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43 Percent of Millennials Say They Either Don't Know, Care or Believe God Exists: Survey

43 Percent of Millennials Say They Either Don't Know, Care or Believe God Exists: Survey

A new study from Arizona Christian University showed that the four generations of Americans share very different views on spiritual beliefs and practices.

ACU’s Cultural Research Center’s American Worldview Inventory 2021 studied how Millennials (born 1984-2002), Gen X (1965-1983), Baby Boomers (1946-1964) and Builders (1927-1945) each believe.

In one example, 90 percent of Builders believe that you should treat others as you want them to treat you. In comparison, less than half of Millennials agreed with that statement.

Also, 66 percent of Millennials said they are willing to try anything at least once, while just 28 percent of Builders said the same.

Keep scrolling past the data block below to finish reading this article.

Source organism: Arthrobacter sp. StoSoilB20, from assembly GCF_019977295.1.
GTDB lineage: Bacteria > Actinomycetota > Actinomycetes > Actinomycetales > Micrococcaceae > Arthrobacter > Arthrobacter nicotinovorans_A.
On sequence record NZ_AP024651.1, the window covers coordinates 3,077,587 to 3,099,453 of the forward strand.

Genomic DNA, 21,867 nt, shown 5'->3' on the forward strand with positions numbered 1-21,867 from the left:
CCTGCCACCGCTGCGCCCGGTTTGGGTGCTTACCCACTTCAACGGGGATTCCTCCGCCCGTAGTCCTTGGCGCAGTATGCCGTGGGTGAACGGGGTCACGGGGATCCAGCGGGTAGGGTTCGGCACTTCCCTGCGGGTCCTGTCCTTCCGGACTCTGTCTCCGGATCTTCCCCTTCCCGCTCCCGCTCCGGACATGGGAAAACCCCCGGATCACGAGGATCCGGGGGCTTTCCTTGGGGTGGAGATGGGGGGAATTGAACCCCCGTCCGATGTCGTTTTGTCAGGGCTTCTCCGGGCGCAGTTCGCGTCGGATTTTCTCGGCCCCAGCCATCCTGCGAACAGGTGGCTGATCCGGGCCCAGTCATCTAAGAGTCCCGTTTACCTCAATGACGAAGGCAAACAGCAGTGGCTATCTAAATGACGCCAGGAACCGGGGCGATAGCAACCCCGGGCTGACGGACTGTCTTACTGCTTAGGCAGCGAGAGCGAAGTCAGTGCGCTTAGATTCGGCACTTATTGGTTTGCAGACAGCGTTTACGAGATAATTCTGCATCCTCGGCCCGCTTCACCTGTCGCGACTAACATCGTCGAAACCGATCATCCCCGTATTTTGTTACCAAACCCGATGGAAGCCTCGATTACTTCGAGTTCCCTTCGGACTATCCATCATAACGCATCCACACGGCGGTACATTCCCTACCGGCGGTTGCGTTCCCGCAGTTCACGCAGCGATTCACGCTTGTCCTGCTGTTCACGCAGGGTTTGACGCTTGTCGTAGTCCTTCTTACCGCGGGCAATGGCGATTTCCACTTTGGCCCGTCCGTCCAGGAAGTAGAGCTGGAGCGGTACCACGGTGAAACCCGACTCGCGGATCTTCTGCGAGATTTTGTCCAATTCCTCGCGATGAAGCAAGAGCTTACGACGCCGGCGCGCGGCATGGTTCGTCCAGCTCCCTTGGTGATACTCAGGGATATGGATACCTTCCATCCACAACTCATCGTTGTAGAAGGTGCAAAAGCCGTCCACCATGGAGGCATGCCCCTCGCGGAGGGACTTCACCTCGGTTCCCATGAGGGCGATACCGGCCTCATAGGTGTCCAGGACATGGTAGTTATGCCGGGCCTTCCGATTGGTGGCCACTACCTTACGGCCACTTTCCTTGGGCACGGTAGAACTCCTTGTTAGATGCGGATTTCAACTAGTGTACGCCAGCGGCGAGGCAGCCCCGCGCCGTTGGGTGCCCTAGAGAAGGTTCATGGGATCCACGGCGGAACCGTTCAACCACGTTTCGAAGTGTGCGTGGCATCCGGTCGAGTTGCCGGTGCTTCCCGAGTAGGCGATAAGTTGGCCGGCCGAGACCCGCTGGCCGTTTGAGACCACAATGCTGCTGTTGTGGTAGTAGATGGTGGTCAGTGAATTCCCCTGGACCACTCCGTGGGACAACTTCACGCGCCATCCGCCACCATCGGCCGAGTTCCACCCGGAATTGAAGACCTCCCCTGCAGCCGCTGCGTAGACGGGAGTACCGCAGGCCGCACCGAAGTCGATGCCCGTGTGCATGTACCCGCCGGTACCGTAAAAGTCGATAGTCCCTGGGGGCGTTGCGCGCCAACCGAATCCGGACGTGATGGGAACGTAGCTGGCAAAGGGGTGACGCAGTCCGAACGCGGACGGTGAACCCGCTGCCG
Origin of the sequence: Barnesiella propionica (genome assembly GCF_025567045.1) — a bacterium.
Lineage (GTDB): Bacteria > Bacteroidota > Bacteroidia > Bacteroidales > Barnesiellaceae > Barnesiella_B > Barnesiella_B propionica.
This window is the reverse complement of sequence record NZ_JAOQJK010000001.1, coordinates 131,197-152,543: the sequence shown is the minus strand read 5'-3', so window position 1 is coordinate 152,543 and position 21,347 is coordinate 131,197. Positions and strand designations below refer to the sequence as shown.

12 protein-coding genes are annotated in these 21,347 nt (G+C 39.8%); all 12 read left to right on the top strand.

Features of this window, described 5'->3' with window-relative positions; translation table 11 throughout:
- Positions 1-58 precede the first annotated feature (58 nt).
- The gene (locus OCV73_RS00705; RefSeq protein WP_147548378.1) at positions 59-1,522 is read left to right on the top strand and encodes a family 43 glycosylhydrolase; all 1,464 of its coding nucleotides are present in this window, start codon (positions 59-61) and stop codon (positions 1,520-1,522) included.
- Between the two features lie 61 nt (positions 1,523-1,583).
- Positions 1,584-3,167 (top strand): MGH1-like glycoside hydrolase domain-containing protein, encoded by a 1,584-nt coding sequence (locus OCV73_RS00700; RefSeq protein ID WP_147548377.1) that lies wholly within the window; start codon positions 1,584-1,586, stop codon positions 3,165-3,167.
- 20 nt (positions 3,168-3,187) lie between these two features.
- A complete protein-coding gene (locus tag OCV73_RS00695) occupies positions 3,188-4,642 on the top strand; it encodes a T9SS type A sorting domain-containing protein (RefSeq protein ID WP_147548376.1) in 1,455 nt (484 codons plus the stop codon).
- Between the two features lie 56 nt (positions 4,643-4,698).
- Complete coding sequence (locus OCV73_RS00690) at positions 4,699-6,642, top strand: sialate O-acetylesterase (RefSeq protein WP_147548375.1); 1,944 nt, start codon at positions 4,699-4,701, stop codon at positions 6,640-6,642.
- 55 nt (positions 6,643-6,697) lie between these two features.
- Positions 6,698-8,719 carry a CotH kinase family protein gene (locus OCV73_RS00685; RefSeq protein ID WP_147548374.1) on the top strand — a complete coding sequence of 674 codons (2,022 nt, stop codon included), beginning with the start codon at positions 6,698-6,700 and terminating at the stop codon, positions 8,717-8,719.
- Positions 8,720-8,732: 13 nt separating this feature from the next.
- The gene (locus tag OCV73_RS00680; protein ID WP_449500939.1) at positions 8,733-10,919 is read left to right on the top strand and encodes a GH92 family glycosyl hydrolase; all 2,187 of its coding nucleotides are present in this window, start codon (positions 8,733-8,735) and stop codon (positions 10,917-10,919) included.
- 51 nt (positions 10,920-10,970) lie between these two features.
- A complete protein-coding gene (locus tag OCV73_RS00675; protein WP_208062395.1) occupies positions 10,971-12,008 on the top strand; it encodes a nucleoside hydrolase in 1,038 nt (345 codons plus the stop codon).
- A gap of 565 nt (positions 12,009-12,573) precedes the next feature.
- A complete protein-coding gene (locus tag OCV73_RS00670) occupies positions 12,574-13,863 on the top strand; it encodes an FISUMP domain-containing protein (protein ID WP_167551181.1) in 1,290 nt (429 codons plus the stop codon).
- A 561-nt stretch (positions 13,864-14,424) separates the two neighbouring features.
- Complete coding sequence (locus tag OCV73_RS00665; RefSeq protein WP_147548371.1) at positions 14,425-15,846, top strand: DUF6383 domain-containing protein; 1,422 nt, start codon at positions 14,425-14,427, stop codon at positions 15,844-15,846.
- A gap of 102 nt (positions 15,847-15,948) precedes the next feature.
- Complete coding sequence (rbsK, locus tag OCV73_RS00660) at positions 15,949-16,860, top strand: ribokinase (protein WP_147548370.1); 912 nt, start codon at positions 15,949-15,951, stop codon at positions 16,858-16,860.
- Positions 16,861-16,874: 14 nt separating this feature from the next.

In comparison with Boomers, 43 percent of Millennials said they either don’t know, don’t care or don’t believe God exists as compared to just 28 percent of Boomers.

In another finding, just 26 percent of Gen X and 16 percent of Millennials said they believe that when they die, they will go to Heaven because they confessed their sins and accepted Jesus as their savior. The study said nearly half of all Boomers believe the same.

The study also found that 57 percent of Millennials call themselves Christian, while 83 percent of Boomers also call themselves Christians.

Relevant Magazine said in a column about the new study that “generational differences are nothing new.”

“As the world changes politically, technology advances and societal norms are pushed, it is inevitable that generations view life differently. God doesn’t change. But each new generation has a different way (and takes different paths) towards figuring out what that means.”

In previous releases of the American Worldview Inventory 2021, millennials (ages 18 to 36), compared with the older generations (55 and over), are significantly less likely to hold to traditional biblically-based teachings.

In turn, millennials were significantly more likely than older Americans to believe in horoscopes, Karma, evolution, and reincarnation.

Photo courtesy: ©Priscilla du Preez/Unsplash

Amanda Casanova is a writer living in Dallas, Texas. She has covered news for since 2014. She has also contributed to The Houston Chronicle, U.S. News and World Report and She blogs at The Migraine Runner.